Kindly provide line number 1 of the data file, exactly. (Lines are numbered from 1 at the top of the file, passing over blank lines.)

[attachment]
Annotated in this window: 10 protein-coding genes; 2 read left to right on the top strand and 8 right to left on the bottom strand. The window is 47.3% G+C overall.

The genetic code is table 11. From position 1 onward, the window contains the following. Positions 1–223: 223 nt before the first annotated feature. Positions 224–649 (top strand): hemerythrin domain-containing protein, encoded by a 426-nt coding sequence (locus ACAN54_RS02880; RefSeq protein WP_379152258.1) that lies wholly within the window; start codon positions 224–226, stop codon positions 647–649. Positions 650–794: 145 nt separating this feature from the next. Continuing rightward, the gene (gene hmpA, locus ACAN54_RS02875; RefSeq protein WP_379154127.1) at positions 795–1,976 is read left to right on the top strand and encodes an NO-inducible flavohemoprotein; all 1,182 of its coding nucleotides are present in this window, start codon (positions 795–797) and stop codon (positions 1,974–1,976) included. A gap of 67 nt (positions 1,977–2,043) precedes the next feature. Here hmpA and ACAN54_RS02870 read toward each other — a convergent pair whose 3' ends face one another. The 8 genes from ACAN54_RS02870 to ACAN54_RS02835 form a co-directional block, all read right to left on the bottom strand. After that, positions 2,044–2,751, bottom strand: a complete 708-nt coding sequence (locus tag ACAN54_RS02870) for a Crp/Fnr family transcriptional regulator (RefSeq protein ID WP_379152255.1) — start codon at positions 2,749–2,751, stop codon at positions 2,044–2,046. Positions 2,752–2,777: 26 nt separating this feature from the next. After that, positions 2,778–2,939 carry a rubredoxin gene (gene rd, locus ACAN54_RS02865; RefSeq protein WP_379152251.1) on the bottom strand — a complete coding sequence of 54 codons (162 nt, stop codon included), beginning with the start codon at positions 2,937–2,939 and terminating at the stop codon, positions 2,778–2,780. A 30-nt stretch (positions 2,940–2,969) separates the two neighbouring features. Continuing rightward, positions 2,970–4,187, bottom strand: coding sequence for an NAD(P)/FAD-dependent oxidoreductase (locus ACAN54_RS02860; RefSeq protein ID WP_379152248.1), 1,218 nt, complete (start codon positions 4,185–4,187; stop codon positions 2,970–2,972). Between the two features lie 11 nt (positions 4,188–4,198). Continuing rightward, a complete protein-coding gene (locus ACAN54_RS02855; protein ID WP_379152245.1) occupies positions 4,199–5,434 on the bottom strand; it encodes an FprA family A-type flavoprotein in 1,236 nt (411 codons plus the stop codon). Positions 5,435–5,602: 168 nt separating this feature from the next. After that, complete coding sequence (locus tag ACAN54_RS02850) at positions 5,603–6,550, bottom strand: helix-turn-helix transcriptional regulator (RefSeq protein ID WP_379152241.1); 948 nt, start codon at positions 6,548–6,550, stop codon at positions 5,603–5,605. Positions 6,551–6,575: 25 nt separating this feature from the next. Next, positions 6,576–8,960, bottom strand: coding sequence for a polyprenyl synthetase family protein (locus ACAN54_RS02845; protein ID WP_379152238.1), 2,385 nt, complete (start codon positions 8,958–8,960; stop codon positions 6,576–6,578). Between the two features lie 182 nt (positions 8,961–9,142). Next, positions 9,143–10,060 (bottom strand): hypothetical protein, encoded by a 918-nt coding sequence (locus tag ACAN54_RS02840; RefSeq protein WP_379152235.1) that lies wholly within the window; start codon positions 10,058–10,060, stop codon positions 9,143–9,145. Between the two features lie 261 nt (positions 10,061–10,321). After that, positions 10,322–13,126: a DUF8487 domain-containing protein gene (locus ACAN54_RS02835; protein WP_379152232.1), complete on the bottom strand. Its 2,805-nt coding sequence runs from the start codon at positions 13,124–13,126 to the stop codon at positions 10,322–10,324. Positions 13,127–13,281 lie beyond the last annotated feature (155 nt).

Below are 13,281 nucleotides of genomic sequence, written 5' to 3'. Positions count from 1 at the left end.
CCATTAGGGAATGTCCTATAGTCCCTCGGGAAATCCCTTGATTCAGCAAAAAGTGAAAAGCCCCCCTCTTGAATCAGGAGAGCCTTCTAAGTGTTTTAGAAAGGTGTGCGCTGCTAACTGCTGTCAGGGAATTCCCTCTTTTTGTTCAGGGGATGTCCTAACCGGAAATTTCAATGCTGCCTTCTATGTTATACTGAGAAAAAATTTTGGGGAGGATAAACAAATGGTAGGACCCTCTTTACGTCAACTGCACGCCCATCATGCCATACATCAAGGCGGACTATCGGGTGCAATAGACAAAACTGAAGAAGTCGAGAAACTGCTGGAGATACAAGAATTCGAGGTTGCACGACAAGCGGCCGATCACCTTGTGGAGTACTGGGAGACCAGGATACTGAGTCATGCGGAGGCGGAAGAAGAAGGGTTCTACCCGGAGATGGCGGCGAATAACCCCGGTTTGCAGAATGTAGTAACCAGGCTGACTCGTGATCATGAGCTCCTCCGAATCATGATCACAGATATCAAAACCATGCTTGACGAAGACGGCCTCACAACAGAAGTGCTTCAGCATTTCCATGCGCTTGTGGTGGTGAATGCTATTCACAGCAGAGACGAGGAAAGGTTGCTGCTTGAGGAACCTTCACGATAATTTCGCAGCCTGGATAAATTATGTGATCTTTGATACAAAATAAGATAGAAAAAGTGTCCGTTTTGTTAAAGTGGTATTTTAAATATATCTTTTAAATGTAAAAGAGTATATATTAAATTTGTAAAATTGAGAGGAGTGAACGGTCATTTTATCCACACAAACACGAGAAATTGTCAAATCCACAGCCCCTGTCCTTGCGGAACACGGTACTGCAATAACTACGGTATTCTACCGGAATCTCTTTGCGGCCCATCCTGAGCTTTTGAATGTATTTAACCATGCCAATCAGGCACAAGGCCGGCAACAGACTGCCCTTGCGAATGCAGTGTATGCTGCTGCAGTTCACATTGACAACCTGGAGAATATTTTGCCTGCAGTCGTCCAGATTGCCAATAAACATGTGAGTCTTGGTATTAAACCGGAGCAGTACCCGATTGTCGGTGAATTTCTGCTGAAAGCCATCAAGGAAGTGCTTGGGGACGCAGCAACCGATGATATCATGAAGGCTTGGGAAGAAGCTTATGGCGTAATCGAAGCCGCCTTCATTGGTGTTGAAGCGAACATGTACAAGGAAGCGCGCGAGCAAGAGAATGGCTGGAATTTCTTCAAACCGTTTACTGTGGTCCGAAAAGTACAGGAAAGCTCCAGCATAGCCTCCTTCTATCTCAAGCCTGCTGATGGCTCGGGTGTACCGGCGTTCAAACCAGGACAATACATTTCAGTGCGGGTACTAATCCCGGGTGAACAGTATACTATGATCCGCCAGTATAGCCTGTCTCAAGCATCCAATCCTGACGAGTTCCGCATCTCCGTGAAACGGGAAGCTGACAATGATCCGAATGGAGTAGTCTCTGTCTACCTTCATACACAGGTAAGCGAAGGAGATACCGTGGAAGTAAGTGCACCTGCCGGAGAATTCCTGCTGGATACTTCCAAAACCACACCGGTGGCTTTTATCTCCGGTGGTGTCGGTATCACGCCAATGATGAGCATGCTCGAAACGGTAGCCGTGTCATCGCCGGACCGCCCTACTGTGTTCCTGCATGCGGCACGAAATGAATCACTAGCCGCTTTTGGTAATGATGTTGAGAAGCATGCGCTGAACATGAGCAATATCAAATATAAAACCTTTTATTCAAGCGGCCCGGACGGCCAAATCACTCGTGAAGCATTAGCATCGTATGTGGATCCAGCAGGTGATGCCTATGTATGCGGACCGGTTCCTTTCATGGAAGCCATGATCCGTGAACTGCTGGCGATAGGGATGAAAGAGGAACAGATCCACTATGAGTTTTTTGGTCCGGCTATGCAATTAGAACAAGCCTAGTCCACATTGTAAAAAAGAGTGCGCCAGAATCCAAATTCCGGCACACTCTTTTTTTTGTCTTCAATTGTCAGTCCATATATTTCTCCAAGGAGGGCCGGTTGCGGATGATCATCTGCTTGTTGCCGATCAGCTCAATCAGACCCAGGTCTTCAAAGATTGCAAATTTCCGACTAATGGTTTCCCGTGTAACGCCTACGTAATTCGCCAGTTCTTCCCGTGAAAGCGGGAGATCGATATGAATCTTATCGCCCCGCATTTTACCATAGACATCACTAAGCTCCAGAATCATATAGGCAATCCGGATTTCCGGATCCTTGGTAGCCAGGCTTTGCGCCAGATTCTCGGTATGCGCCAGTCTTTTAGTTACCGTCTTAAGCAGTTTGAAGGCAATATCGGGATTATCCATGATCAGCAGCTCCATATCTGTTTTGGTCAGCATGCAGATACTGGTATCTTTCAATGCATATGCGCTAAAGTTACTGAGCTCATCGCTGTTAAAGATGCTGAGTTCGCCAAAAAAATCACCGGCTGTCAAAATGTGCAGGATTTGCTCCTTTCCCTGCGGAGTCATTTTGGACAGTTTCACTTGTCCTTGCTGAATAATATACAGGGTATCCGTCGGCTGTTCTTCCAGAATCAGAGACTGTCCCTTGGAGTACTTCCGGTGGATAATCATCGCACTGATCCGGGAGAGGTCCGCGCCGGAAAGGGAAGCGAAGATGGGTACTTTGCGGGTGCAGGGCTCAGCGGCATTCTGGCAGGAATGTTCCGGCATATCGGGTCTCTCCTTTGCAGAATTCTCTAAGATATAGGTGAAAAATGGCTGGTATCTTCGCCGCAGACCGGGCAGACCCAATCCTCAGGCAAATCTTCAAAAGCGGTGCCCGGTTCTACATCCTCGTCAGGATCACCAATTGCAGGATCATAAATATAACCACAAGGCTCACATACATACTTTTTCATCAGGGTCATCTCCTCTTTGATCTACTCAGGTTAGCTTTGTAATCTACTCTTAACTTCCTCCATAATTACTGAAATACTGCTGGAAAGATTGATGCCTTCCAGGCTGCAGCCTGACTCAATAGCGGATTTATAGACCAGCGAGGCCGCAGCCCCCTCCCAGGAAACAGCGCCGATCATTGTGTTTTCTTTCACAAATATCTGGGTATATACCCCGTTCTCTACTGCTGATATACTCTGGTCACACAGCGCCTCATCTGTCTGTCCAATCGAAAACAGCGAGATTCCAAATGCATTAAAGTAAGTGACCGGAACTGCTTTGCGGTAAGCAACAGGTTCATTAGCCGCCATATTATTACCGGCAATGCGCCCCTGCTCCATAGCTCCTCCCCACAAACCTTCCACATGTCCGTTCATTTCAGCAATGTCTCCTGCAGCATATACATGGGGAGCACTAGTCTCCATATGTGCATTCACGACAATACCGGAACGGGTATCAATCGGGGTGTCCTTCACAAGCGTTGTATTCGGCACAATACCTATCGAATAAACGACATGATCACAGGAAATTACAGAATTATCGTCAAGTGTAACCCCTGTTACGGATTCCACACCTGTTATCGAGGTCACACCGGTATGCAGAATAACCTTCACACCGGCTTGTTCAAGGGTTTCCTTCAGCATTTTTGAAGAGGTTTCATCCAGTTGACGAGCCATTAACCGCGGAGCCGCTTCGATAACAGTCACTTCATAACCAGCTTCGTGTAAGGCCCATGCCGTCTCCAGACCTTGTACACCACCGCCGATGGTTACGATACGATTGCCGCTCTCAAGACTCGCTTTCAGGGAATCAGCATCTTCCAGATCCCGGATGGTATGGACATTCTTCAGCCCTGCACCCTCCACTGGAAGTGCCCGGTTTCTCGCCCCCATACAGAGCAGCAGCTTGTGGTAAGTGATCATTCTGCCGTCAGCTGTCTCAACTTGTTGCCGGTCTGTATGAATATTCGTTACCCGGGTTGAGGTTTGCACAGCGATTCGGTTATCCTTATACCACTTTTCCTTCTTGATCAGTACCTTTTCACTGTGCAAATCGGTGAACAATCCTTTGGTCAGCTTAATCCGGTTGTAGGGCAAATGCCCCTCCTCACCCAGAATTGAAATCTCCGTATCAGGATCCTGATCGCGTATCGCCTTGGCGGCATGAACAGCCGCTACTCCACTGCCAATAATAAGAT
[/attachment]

Annotated in this window: 10 protein-coding genes; 2 read left to right on the top strand and 8 right to left on the bottom strand. The window is 47.3% G+C overall.